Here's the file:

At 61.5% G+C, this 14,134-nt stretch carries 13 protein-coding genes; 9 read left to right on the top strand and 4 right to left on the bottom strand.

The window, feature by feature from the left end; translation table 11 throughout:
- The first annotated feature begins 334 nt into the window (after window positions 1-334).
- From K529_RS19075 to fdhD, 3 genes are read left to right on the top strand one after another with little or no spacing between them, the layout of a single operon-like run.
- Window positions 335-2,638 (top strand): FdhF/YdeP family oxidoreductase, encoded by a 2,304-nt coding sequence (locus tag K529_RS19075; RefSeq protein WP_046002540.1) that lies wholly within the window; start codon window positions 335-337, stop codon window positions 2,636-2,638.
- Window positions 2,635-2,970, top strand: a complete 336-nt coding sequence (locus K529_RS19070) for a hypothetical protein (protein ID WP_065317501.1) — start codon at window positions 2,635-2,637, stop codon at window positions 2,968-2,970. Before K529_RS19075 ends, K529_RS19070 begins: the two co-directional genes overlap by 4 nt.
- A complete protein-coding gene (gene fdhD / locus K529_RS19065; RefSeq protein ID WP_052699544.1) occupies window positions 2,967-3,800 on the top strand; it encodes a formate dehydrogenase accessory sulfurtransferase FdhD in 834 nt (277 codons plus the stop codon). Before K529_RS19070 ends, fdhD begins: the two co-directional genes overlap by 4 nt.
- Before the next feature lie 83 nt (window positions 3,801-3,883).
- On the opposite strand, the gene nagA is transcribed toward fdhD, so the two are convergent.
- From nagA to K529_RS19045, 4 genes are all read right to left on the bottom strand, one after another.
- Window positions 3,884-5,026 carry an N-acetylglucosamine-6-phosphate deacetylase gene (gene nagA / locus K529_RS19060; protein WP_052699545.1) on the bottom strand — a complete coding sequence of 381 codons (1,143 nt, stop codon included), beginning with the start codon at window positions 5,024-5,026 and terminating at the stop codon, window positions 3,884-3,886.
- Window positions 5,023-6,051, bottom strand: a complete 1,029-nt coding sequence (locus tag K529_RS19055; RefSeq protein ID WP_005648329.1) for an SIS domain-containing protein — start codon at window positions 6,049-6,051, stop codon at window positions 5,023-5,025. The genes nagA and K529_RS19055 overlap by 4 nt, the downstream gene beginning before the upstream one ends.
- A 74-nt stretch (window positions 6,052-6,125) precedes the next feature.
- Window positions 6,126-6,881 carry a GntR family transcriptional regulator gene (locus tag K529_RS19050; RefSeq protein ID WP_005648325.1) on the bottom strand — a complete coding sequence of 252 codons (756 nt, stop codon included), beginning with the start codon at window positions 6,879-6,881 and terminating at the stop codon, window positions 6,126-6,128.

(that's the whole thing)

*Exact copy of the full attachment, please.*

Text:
At 61.5% G+C, this 14,134-nt stretch carries 13 protein-coding genes; 9 read left to right on the top strand and 4 right to left on the bottom strand.

The window, feature by feature from the left end; translation table 11 throughout:
- The first annotated feature begins 334 nt into the window (after window positions 1-334).
- From K529_RS19075 to fdhD, 3 genes are read left to right on the top strand one after another with little or no spacing between them, the layout of a single operon-like run.
- Window positions 335-2,638 (top strand): FdhF/YdeP family oxidoreductase, encoded by a 2,304-nt coding sequence (locus tag K529_RS19075; RefSeq protein WP_046002540.1) that lies wholly within the window; start codon window positions 335-337, stop codon window positions 2,636-2,638.
- Window positions 2,635-2,970, top strand: a complete 336-nt coding sequence (locus K529_RS19070) for a hypothetical protein (protein ID WP_065317501.1) — start codon at window positions 2,635-2,637, stop codon at window positions 2,968-2,970. Before K529_RS19075 ends, K529_RS19070 begins: the two co-directional genes overlap by 4 nt.
- A complete protein-coding gene (gene fdhD / locus K529_RS19065; RefSeq protein ID WP_052699544.1) occupies window positions 2,967-3,800 on the top strand; it encodes a formate dehydrogenase accessory sulfurtransferase FdhD in 834 nt (277 codons plus the stop codon). Before K529_RS19070 ends, fdhD begins: the two co-directional genes overlap by 4 nt.
- Before the next feature lie 83 nt (window positions 3,801-3,883).
- On the opposite strand, the gene nagA is transcribed toward fdhD, so the two are convergent.
- From nagA to K529_RS19045, 4 genes are all read right to left on the bottom strand, one after another.
- Window positions 3,884-5,026 carry an N-acetylglucosamine-6-phosphate deacetylase gene (gene nagA / locus K529_RS19060; protein WP_052699545.1) on the bottom strand — a complete coding sequence of 381 codons (1,143 nt, stop codon included), beginning with the start codon at window positions 5,024-5,026 and terminating at the stop codon, window positions 3,884-3,886.
- Window positions 5,023-6,051, bottom strand: a complete 1,029-nt coding sequence (locus tag K529_RS19055; RefSeq protein ID WP_005648329.1) for an SIS domain-containing protein — start codon at window positions 6,049-6,051, stop codon at window positions 5,023-5,025. The genes nagA and K529_RS19055 overlap by 4 nt, the downstream gene beginning before the upstream one ends.
- A 74-nt stretch (window positions 6,052-6,125) precedes the next feature.
- Window positions 6,126-6,881 carry a GntR family transcriptional regulator gene (locus tag K529_RS19050; RefSeq protein ID WP_005648325.1) on the bottom strand — a complete coding sequence of 252 codons (756 nt, stop codon included), beginning with the start codon at window positions 6,879-6,881 and terminating at the stop codon, window positions 6,126-6,128.